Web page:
It’s all super stylised, over the top, and very cool.
Overall, the combat in both games feels really satisfying and is very addictive. My only major criticism would be sometimes the over the top nature of the battles can be a bit too much, having a ridiculous amount of things on the screen at once, and it makes it hard to keep track of everything you need to. Thankfully it doesn’t happen too often, and you do get used to it, but it was an issue on occasion.
As for the newer aspects of the game, namely the fact they’re running on the Switch rather than the original PS3/Xbox 360 or Wii U versions, both titles perform quite well! In both docked and handheld modes, the Switch version targets 60 frames-per-second and maintains it most of the time, with some minor dips here and there in some of the more effects heavy scenes. Granted, this smooth performance is partially due to the fact they haven’t increased the resolution of the game above the original 720p, even in docked mode, but this is a port rather than a remaster to be fair.
The downside here though is the game does start to show its age, particularly when playing with the Switch docked. The Switch’s screen caps out at 720p, so things look pretty crisp in handheld, but on my 55 inch 4K TV in the living room things definitely start to look pretty iffy. It’s by no means a deal breaker nor are they the worst looking games I’ve ever seen, but you certainly won’t forget that these were last generation titles.
One thing they’ve added support for in the Switch version is the ability to use touch controls to play the game, rather than the Joy-Con, and for the life of me I don’t understand why. Unless you’re in the unfortunate situation of being unable to use your fingers normally to operate the Joy-Con, you’d have to be mad to choose the touch based options as your control method of choice. Tapping Bayonetta herself to jump, dragging your fingers across the screen to control the camera, tapping enemies to attack, its clunky as hell and completely unnecessary.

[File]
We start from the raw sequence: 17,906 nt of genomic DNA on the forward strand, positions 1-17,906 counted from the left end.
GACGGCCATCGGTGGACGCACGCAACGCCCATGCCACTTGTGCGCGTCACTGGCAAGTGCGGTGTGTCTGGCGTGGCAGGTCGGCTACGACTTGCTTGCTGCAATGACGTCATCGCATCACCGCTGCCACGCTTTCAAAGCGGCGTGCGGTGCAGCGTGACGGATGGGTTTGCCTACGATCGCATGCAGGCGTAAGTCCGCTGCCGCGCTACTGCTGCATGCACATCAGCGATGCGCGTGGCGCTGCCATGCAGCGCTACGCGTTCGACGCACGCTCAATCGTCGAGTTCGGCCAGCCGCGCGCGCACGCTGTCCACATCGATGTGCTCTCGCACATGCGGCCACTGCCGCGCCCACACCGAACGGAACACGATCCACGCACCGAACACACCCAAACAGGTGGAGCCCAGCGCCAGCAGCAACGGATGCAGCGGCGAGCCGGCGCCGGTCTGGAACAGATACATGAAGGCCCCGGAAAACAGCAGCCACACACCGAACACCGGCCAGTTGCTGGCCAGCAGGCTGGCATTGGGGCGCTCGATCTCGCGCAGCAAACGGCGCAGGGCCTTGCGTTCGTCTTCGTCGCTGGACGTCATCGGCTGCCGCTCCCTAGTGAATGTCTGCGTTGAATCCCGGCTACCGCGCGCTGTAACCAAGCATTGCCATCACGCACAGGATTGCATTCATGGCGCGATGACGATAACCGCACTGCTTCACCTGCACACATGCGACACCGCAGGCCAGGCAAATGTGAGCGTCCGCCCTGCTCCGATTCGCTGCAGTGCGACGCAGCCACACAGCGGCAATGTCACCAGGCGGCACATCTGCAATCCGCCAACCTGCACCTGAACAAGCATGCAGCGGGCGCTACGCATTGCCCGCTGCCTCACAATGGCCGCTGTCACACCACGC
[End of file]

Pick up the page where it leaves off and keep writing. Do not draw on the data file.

Despite the immense amount of fun I had with the Bayonetta games, the only other thing that irked me was just how crazily over sexualised Bayonetta herself is. Look, I’m hardly someone you’d call prudish and generally don’t object to you injecting some sex appeal into your games. Characters being sexy is totally fine, but Bayonetta crosses the line from general sex appeal and goes headlong into cringe worthy.
Firstly, there’s her physical proportions that go from having legs-for-days up to a perfectly sculpted butt (which is fine, I guess), before she gets a lower back arch so pronounced it makes her breasts point skyward. Then there’s the fact her leather body suit isn’t actually made of leather, but rather her hair interwoven around her. And given her hair is the source of her power, it means whenever you instigate a special attack or Climax move, she loses most or all of her coverings bar some strategically placed strands. And these attacks happen a lot. It also didn’t help that the cutscene controlled camera was always finding opportunities to oggle her in anyway it could.
I know some may argue Bayonetta’s uninhibited sexual expression is empowering, and I’m not here to tell those people they’re wrong. All I’m saying is I could have done without there being so many ‘look-how-well-we-sculpted-her-vulva-straining-against-her-tight-body-suit’ shots.
All that aside, I had a great time catching up on the Bayonetta series, and feel Switch is a platform the games feel right at home on. The skirmish nature of both games lends itself well to picking it up for quick bouts, and Bayonetta 2’s co-op mode now works both online and locally with two Switch consoles. Judging by my experience here, I eagerly await Bayonetta 3.